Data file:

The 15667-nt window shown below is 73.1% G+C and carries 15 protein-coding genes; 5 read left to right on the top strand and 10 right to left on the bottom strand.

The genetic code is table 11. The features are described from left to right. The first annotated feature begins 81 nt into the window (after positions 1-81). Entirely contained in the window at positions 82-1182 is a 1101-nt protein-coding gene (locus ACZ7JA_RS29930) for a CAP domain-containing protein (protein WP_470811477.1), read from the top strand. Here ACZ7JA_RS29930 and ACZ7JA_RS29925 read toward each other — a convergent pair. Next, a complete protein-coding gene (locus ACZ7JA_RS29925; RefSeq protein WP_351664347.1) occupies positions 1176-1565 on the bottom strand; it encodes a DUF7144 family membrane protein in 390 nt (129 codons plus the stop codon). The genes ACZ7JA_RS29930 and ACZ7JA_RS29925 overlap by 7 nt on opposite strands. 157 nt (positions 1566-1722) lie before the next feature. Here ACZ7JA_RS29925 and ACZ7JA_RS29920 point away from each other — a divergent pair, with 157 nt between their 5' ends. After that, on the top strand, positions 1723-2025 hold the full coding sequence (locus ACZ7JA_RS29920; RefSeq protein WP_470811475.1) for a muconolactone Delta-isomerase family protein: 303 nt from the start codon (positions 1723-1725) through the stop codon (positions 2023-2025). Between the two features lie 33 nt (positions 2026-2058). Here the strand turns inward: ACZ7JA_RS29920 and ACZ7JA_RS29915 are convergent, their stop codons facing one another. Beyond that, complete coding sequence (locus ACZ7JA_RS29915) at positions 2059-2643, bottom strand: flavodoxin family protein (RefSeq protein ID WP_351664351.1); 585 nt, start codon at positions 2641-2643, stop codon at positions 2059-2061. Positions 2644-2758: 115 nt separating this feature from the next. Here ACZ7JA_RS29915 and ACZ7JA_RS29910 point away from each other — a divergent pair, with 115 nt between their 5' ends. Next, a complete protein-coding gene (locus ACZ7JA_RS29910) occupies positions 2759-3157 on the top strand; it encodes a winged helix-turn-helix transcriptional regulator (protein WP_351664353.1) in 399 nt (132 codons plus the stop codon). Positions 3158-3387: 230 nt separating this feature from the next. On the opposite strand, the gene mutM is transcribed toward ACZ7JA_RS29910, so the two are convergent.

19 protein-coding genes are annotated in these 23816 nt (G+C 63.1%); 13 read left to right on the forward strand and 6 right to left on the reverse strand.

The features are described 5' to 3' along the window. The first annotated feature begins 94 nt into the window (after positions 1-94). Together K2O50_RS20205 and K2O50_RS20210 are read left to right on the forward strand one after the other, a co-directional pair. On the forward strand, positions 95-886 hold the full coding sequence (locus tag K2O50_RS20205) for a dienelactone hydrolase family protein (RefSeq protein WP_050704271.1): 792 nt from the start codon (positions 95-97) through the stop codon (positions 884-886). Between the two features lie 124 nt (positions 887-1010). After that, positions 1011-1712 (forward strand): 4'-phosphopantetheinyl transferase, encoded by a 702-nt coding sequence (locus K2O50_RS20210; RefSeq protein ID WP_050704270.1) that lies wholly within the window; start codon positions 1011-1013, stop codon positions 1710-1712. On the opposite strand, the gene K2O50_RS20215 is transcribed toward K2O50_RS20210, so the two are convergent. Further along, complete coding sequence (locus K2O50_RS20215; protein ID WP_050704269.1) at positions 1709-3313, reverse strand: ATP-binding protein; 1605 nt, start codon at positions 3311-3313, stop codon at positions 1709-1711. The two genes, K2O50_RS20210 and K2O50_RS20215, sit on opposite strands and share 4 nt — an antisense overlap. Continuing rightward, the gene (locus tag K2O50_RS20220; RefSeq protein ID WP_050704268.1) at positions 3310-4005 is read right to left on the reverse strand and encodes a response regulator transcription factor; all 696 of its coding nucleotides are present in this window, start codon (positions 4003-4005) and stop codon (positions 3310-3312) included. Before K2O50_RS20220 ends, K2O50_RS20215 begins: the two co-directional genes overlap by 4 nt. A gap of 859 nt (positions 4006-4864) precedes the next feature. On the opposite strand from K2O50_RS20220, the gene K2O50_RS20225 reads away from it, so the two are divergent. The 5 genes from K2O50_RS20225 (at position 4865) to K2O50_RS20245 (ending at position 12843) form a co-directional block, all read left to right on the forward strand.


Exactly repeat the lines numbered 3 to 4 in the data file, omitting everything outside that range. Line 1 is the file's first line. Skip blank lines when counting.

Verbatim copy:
19 protein-coding genes are annotated in these 23816 nt (G+C 63.1%); 13 read left to right on the forward strand and 6 right to left on the reverse strand.

The features are described 5' to 3' along the window. The first annotated feature begins 94 nt into the window (after positions 1-94). Together K2O50_RS20205 and K2O50_RS20210 are read left to right on the forward strand one after the other, a co-directional pair. On the forward strand, positions 95-886 hold the full coding sequence (locus tag K2O50_RS20205) for a dienelactone hydrolase family protein (RefSeq protein WP_050704271.1): 792 nt from the start codon (positions 95-97) through the stop codon (positions 884-886). Between the two features lie 124 nt (positions 887-1010). After that, positions 1011-1712 (forward strand): 4'-phosphopantetheinyl transferase, encoded by a 702-nt coding sequence (locus K2O50_RS20210; RefSeq protein ID WP_050704270.1) that lies wholly within the window; start codon positions 1011-1013, stop codon positions 1710-1712. On the opposite strand, the gene K2O50_RS20215 is transcribed toward K2O50_RS20210, so the two are convergent. Further along, complete coding sequence (locus K2O50_RS20215; protein ID WP_050704269.1) at positions 1709-3313, reverse strand: ATP-binding protein; 1605 nt, start codon at positions 3311-3313, stop codon at positions 1709-1711. The two genes, K2O50_RS20210 and K2O50_RS20215, sit on opposite strands and share 4 nt — an antisense overlap. Continuing rightward, the gene (locus tag K2O50_RS20220; RefSeq protein ID WP_050704268.1) at positions 3310-4005 is read right to left on the reverse strand and encodes a response regulator transcription factor; all 696 of its coding nucleotides are present in this window, start codon (positions 4003-4005) and stop codon (positions 3310-3312) included. Before K2O50_RS20220 ends, K2O50_RS20215 begins: the two co-directional genes overlap by 4 nt. A gap of 859 nt (positions 4006-4864) precedes the next feature. On the opposite strand from K2O50_RS20220, the gene K2O50_RS20225 reads away from it, so the two are divergent. The 5 genes from K2O50_RS20225 (at position 4865) to K2O50_RS20245 (ending at position 12843) form a co-directional block, all read left to right on the forward strand.